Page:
There’s been a lot going on lately, though you wouldn’t know it from this blog. A wonderful production of The Farm wrapped up, I’m in rehearsals with Fresh Ink Theatre for a similarly wonderful (though wildly different, tonally) production of Priscilla Dreams the Answer, and, most importantly, on November 5th I got married to my favorite person. There’ll be much to say about all of that soon, I’m sure.
And then I came back from the honeymoon and immediately froze up on what to blog about. Until I was riding the T this morning, and reading this article by Howard Sherman in Howlround, about “old” new plays and their necessity. It’s a great article, but what’s even more remarkable the follow-up comment by playwright Bill Cain, in regards to his play Stand-Up Tragedy. The whole thing’s worth a read, but this quote in particular hit me like a bolt from the blue:
Stand-Up didn’t just teach me how to write; it also taught me why I should write.
On opening night at the Taper in Los Angeles – a wonderful night – one of the young teachers on whom the main teacher was based – had flown himself out to see the show. I was very nervous to hear how it had affected him. When I found the courage to ask, he didn’t say that he had liked it or not. He said something much simpler. He said, “I didn’t know anybody had seen me.”
When the show opened on Broadway – also a wonderful night at least until the review came out – the boy who was the model for the central student was there and I was terrified of his response. He said something similar. He said, “I’m the hero, aren’t I?” And I said, “Yeah – you always have been.”
They taught me what writing is about.
Letting people know that they have been seen in all their hidden greatness.
It was a big thing to learn.
And a new way to evaluate success and failure of a work that took years to write.
I feel like I talk all the time about theatre’s ability to spark conversation, to inspire, to awe the audience. But there’s so much possible connection and validation in just taking people’s stories seriously and making sure that they know. Cain put it perfectly, and I’ll be thinking about it all day as I work through a few new projects and enjoy what’s been, as of right now, a really wonderful year.
Please be aware that, because of the prequels, this moment is possible in spite of you, not because of you.
If it weren’t so freaking adorable, I’d be mad right now.
Requisite Plug: Opening weekend for The Farm has been a blast. Good friends, old friends, new friends, and an awesome show. Of course, if you’re looking to learn more about it, you can just read this preview in the Boston Globe. Choice quote:
[McGough]’s other works are humorous and often fantastical. “The Farm’’ is a departure, but not as much of one as he thought, McGough says. Working with Gammons and the cast, “We’ve been discovering that it’s a little simpler than the other stuff I’ve written, it’s a little less crazy and out-there, but it’s definitely not realism.’’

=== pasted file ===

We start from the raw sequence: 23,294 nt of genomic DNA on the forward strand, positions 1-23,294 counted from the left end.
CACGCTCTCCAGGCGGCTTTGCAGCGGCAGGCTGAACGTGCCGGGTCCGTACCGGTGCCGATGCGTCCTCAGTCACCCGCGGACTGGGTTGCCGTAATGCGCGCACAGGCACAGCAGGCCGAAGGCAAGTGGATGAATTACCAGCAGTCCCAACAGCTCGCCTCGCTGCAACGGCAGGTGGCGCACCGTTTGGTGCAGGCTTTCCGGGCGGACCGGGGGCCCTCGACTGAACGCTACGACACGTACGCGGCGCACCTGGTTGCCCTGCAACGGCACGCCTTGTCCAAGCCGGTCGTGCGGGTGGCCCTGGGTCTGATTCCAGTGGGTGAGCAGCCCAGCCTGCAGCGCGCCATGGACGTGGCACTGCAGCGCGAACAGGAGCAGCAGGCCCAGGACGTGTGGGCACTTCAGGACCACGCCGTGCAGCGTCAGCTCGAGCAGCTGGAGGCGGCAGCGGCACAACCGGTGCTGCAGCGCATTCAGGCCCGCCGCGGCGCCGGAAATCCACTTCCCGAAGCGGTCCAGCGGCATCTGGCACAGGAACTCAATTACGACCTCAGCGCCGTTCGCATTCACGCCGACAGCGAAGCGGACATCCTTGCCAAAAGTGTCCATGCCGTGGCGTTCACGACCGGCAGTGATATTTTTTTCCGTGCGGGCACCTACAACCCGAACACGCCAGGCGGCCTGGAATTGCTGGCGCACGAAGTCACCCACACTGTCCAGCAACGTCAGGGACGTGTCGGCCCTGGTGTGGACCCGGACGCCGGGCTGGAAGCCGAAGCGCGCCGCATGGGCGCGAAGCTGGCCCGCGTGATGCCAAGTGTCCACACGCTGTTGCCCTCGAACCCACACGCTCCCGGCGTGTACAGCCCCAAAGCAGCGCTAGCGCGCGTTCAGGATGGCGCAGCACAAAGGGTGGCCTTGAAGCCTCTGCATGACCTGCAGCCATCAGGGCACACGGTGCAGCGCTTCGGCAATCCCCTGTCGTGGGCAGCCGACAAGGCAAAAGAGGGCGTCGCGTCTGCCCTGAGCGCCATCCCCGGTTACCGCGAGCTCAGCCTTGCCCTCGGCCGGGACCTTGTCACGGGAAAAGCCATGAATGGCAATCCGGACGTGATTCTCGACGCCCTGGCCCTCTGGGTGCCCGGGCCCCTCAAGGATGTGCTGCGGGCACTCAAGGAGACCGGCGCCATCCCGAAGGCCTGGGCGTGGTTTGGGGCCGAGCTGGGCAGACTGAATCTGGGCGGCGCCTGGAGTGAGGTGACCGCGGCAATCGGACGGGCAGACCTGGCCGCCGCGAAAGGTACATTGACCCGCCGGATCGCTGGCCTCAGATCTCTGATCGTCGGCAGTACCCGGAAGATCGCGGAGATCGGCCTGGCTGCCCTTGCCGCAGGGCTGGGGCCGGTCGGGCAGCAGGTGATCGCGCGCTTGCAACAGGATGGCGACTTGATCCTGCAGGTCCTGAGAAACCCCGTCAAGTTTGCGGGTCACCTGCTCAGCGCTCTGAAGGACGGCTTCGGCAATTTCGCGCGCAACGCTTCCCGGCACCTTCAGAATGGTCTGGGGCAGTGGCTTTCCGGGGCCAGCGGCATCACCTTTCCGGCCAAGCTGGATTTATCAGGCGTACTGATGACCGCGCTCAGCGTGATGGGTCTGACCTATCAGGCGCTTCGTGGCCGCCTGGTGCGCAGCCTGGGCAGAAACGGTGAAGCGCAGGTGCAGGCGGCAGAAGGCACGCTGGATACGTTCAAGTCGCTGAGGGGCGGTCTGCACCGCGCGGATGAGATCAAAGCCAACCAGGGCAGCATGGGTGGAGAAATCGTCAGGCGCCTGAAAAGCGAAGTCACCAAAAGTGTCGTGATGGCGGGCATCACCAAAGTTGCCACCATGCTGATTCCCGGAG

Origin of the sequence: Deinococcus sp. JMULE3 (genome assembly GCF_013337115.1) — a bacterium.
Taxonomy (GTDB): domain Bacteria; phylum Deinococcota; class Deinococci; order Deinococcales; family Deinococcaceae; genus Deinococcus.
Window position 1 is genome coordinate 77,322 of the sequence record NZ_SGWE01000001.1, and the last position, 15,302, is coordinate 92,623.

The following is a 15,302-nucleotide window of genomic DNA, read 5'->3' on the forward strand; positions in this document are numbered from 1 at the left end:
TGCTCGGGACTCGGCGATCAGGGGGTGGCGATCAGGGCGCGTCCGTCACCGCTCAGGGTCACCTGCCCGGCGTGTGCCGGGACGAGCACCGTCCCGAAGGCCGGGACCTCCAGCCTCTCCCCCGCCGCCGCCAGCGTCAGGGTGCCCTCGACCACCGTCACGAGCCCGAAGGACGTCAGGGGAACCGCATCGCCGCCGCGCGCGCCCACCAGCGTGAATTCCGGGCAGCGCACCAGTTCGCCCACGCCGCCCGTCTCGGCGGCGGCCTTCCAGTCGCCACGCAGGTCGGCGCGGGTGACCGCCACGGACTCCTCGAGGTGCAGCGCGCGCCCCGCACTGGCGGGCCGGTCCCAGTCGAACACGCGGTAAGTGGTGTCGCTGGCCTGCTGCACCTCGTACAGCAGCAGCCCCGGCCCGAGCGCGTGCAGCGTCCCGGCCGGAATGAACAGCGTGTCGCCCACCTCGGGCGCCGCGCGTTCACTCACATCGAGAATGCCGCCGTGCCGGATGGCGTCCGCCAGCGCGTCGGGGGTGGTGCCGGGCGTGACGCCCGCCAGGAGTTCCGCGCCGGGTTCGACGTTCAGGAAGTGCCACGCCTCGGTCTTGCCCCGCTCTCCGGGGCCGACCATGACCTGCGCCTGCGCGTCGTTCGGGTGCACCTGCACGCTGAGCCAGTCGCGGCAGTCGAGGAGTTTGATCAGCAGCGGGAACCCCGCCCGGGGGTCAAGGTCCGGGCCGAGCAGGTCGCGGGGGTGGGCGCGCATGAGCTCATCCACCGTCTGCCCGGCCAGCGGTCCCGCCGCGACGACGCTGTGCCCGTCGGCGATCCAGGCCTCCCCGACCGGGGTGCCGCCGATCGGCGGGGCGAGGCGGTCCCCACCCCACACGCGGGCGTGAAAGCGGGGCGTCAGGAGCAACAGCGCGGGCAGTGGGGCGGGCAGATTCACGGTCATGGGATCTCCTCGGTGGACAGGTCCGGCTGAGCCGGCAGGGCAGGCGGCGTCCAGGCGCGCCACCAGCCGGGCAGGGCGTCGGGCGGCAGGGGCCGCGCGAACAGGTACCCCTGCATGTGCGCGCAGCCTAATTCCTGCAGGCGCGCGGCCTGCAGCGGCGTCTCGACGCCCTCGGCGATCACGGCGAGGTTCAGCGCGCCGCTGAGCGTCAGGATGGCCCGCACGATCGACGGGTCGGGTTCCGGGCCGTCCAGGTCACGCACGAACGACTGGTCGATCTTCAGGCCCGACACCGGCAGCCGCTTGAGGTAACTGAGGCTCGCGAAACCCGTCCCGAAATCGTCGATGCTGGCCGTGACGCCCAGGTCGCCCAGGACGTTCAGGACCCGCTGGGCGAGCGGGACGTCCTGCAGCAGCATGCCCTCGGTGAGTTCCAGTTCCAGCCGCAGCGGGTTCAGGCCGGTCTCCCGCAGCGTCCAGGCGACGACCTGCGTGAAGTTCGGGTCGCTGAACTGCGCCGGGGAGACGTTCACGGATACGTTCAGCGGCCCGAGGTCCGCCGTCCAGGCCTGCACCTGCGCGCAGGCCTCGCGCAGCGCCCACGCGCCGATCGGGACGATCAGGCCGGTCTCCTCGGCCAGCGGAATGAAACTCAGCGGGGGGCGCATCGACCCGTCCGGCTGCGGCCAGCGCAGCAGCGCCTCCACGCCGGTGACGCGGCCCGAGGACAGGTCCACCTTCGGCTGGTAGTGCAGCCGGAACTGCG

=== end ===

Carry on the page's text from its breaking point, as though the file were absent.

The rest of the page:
Of course, having an audience this weekend was a nice reminder that there’s funny stuff in there, too. We’re all about balance here on The Farm.
Requisite Link to Buy Tickets
They can be yours!
For today’s show-promotion supplement, you have two options. You can watch this adorable short film that won a competition where the theme was “Love Mondays”:
Or, if you’re more into the whole brevity thing, you can just check out this awesome picture of a pug going down a slide, and reacting appropriately:
Somewhere along the line, this blog became very pug-heavy. I see you no problem with that.
And Brad Bird is the man.
You know, in the prologue of the film, there’s a moment when Mr. Incredible positions himself in front of a hurtling train and, for a fleeting second, he winces. “It’s quick, maybe a second long, but it’s a shot to tell everyone that ‘This is going to hurt.’ Those little touches, if you are diligent about them, they get the audience really involved, because that’s the reality that they know. This is blown often with superheroes.
I keep meaning to do a post on all the wonderfulness from the past two weeks (Priscilla winning Best Comedy at the Fringe, getting to work with Mame Hunt for five days, Mark Bly not only getting but actually laughing at a horrible Mercator pun in my script), but I just can’t get off my duff. So instead, I’ll get back in the groove easily, with a perfect illustration of storytelling commitment, courtesy of Doctor Who head writer Stephen Moffat.
You have to be willing to make your audience worry. You’ve got to be willing to put your characters in actual peril, and force them make decisions that are actually difficult. And you’ve got to be willing to stand by it, because the whole point is to make people feel ways about stuff. What would be the point otherwise?
(Of course, putting characters in peril is easier when you can resurrect them the next week, but still. An object lesson.)